Ten Management Practices to Throw Overboard in 2012by
Hurrah! It’s a new year. I get to write about the 10 management practices most in need of extermination in 2012—possibly my favorite topic, and with luck a service to my HR brothers and sisters who’d love to toss their employers’ most goofy anti-leadership programs out the window.
There are some new and horrendous management practices on our list this year. Just when I thought I’d seen the last of Forced Ranking (that insulting and pointless practice skewered by pretty much every management researcher or pundit), up come ingenious employers with new, equally heinous and idiotic practices to replace it. (Thanks to everyone who sent me items for inclusion on this list! If you’ve got a really bad management practice, policy, or program to share with me, send it to email@example.com.)
Take a look at our list of management practices to nuke in 2012. How many of these are in place at your employer?
In 2011, I heard for the first time about employers forbidding their employees from using LinkedIn—at all. Those employers will suffer for that branding blackout because LinkedIn is one of the most powerful ways for an employer to build a human presence in the blogosphere. It’s also free. But some employers are stupid and fearful, so they’ve created a LinkedIn blackout where their company’s leadership brand and message should be. That’s a shame for the employees, who should be entitled to the same online credibility and visibility benefits their colleagues at less inflexible employers enjoy.
Death Certificate Requirements
I can see why employers require their workers to bring in death certificates when those employees expect to be paid for two or three days of bereavement leave. After all, you could make up a relative any time you wanted a day off. You could drop in to anyone’s funeral. I don’t think employers go far enough, in fact. I recommend they require not only a death notice, but the funeral home’s articles of incorporation, a CD of the funeral music, and photos of the deceased with the employee.
(The previous paragraph is tongue in cheek. I think it’s disgusting to require a grieving employee to bring in a death notice in order to get two measly days’ pay. Don’t you trust your employees? After all, you hired them.)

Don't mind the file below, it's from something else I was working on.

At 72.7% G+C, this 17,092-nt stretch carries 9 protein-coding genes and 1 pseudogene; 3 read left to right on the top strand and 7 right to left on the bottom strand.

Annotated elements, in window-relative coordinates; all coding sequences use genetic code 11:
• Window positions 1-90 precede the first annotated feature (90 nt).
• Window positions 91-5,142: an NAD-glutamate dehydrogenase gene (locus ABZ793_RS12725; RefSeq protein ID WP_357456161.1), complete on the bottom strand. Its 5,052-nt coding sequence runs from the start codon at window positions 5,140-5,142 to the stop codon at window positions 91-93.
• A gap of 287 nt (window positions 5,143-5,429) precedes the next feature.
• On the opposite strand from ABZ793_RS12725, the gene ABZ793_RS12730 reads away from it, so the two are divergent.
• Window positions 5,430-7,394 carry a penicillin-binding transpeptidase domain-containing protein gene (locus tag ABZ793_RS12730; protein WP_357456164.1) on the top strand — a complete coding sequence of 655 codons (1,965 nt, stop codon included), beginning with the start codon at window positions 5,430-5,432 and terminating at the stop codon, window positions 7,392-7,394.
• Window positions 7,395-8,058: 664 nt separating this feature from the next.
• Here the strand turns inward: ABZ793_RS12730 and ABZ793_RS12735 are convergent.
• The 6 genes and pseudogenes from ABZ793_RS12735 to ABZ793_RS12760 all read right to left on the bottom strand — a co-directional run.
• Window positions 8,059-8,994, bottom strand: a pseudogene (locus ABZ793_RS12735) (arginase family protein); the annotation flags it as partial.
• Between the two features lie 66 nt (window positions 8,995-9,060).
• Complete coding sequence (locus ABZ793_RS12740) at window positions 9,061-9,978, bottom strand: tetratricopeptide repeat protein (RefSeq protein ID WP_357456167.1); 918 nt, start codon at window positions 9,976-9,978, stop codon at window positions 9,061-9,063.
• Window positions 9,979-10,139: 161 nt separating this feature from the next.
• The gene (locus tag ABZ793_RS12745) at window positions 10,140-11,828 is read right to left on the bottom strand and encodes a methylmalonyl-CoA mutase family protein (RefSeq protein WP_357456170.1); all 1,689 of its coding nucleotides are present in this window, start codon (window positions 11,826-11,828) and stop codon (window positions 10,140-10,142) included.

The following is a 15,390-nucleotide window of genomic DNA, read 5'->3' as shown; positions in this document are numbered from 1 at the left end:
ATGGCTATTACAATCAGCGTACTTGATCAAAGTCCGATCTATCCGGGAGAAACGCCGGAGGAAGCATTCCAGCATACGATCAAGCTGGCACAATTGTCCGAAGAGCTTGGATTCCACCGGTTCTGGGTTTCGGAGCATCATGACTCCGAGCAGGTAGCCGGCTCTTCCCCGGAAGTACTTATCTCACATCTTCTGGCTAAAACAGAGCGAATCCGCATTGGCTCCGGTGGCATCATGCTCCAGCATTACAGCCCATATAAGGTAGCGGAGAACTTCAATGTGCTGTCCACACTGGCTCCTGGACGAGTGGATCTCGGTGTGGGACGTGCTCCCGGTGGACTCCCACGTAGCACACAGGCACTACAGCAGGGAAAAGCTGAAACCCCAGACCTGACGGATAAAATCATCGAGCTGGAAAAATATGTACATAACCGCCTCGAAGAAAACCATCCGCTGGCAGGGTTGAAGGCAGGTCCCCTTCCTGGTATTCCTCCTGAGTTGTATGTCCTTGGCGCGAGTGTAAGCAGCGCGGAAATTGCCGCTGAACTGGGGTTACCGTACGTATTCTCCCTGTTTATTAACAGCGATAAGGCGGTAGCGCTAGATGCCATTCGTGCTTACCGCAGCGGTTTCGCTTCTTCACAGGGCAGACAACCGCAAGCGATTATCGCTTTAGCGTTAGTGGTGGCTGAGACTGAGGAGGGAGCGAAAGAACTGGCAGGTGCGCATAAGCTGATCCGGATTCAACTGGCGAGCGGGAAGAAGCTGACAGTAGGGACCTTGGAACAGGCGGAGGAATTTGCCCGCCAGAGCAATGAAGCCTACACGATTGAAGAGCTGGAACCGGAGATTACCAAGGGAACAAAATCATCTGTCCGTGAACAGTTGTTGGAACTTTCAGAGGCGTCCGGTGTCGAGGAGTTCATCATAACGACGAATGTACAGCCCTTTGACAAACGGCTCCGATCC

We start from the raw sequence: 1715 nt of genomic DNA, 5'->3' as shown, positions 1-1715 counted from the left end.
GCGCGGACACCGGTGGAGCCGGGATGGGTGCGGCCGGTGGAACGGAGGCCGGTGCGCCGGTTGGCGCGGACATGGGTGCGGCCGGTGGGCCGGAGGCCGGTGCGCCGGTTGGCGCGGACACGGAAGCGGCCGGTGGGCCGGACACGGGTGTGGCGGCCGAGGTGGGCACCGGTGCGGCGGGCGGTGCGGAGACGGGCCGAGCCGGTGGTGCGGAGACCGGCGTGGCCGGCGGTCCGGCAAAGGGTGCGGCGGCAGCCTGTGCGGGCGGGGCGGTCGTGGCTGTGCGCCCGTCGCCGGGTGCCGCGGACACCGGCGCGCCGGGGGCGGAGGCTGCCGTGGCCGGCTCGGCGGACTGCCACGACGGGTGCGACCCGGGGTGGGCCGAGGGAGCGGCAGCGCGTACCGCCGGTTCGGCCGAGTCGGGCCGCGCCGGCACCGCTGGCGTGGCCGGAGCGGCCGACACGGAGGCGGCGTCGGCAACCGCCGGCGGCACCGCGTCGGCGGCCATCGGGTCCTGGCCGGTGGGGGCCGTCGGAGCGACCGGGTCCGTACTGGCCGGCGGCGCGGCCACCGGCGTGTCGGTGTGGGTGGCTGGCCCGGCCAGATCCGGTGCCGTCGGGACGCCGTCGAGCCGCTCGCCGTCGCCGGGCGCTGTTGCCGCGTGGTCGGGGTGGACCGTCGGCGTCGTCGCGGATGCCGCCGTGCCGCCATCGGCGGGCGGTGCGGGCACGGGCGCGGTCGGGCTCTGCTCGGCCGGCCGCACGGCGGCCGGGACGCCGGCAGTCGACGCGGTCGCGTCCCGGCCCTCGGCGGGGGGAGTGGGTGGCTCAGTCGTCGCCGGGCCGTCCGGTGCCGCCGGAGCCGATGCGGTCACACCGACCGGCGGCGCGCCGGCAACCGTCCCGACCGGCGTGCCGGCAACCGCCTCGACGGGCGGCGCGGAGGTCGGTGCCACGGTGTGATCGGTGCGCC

Press “1″ to Fire Someone
I was dismayed when employers started removing embedded HR staff some years ago, but things on the local-guidance front got worse in 2011. All year, I heard from managers whose HR support has been moved outside the company and offshore, requiring them to call a phone bank when they need to coach an employee, tackle a performance issue or personality conflict, or even fire someone. If you’re going to hire people, you’re going to have to invest in leadership training and support, and workers 10,000 miles away will never understand your culture and your issues. You’re asking for a lawsuit when you remove employee-relations people from the teams they support (not to mention turnover, dissatisfaction, and managers at their wits’ ends).
Like the Desk? It’s Yours
Another newcomer to our Worst Management Practices list for 2012 is the practice of making employees pay for their office equipment. Employees aren’t allowed to bring their own laptops to work. They have to use the one the company supplies, and pay for it. At one large employer with a facility down the road from me, the staff was told, “Your BlackBerry will now cost you $100 a month.” Even if you can get a better deal from another carrier, you have to go with the office plan. I heard from a young man in Chicago who is paying $300 a month out of his salary to use his office space, even though he’s on salary, not commission. What’s the lesson? Run your career like an entrepreneur, whether you’re working on a payroll or not.